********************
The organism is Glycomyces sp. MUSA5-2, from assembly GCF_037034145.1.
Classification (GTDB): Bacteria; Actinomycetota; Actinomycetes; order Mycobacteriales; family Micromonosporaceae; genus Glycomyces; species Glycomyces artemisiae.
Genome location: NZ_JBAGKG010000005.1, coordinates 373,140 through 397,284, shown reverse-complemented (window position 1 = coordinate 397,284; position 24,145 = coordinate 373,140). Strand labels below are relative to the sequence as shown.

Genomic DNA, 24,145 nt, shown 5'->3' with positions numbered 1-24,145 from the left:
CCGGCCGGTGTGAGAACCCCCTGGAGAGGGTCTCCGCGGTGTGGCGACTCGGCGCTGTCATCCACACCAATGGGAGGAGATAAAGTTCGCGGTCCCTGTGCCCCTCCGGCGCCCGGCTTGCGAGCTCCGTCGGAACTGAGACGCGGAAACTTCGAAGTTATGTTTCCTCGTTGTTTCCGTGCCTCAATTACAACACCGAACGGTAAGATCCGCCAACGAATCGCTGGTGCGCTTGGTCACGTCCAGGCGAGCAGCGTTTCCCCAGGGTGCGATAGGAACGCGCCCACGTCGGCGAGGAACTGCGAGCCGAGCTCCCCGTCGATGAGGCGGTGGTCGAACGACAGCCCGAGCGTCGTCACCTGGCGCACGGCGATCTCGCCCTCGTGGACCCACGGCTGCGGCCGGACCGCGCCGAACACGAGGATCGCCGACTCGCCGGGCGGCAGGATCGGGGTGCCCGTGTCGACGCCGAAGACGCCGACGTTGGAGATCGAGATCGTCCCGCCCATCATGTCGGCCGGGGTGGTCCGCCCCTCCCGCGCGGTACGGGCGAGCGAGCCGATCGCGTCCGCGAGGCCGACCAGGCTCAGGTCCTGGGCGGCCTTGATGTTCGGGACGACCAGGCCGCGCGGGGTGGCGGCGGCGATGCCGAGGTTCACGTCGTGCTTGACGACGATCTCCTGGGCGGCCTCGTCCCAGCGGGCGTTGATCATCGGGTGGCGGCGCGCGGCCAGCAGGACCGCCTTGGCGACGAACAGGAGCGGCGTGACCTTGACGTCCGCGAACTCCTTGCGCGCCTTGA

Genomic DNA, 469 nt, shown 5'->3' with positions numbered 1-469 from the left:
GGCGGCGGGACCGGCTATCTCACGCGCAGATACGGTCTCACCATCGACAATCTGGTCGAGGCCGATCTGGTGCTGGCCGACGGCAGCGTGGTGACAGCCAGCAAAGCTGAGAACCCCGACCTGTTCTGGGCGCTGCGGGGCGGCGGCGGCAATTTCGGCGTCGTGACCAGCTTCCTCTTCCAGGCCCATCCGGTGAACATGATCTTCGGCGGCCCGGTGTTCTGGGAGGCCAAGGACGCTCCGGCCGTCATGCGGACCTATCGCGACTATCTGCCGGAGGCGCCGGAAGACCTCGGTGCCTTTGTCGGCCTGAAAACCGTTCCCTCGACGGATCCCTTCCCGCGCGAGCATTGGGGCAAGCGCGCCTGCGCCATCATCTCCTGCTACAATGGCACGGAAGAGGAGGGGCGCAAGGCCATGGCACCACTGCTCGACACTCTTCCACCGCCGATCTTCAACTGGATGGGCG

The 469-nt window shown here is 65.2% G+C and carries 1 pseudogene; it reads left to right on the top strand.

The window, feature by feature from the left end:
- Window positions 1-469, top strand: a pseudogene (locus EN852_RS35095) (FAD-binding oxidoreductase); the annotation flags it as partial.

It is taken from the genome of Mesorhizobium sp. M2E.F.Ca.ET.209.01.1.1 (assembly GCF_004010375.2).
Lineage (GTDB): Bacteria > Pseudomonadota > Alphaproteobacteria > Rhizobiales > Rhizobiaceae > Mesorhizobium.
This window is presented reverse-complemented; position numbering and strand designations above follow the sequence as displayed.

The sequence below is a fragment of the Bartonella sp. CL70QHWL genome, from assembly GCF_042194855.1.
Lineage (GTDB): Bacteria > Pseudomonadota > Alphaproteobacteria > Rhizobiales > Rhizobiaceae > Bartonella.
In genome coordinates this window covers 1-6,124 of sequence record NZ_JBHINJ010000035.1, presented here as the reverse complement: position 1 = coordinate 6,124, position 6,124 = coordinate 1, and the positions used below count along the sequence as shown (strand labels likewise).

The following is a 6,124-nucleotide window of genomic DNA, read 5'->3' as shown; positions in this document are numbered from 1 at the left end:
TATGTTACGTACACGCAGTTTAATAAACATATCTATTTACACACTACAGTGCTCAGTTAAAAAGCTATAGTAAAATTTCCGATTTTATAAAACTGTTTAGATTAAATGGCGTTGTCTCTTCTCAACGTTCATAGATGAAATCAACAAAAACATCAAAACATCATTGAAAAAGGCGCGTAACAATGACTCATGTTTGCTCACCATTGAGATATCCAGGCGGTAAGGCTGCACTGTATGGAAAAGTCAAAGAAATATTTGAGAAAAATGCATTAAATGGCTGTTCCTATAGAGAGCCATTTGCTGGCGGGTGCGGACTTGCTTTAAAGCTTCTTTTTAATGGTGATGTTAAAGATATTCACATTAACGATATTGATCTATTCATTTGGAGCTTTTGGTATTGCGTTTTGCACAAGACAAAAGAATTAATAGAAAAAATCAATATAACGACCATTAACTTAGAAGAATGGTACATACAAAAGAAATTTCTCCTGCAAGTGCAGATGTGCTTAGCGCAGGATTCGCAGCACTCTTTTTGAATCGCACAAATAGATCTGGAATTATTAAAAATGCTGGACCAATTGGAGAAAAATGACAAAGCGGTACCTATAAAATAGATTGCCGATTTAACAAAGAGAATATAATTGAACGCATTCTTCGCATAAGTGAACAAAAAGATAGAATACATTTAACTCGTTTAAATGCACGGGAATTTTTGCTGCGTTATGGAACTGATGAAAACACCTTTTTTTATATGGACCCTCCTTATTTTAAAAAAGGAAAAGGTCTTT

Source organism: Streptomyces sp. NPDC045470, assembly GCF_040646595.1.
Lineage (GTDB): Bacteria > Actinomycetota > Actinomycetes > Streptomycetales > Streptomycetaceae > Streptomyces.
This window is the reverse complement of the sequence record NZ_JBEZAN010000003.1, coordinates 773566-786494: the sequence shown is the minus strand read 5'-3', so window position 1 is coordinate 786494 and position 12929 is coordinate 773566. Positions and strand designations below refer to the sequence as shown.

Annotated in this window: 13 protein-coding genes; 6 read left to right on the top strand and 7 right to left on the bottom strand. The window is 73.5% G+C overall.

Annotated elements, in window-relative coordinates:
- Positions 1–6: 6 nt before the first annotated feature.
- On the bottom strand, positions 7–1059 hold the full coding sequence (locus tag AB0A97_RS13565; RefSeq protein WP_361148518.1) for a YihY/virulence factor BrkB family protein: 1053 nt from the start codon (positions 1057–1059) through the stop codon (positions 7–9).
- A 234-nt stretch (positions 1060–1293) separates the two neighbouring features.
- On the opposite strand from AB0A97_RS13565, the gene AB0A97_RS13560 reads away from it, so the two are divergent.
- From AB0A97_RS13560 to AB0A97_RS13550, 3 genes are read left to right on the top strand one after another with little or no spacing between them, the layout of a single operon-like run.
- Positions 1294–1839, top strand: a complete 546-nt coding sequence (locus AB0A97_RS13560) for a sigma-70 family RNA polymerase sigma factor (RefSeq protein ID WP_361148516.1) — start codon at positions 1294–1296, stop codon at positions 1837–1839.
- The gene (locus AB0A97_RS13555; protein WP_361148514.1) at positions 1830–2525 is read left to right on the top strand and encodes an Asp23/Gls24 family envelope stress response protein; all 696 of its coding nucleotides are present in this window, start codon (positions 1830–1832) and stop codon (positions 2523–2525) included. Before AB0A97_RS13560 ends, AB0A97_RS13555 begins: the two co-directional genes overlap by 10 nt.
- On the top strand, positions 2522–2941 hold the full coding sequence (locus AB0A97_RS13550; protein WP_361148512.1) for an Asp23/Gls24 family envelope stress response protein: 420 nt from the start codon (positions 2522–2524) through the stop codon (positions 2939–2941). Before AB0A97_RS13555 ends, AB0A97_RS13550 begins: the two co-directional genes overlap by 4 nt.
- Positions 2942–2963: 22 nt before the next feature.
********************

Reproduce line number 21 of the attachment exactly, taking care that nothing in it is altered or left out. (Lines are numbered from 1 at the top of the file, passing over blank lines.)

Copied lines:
This window is the reverse complement of the sequence record NZ_JBEZAN010000003.1, coordinates 773566-786494: the sequence shown is the minus strand read 5'-3', so window position 1 is coordinate 786494 and position 12929 is coordinate 773566. Positions and strand designations below refer to the sequence as shown.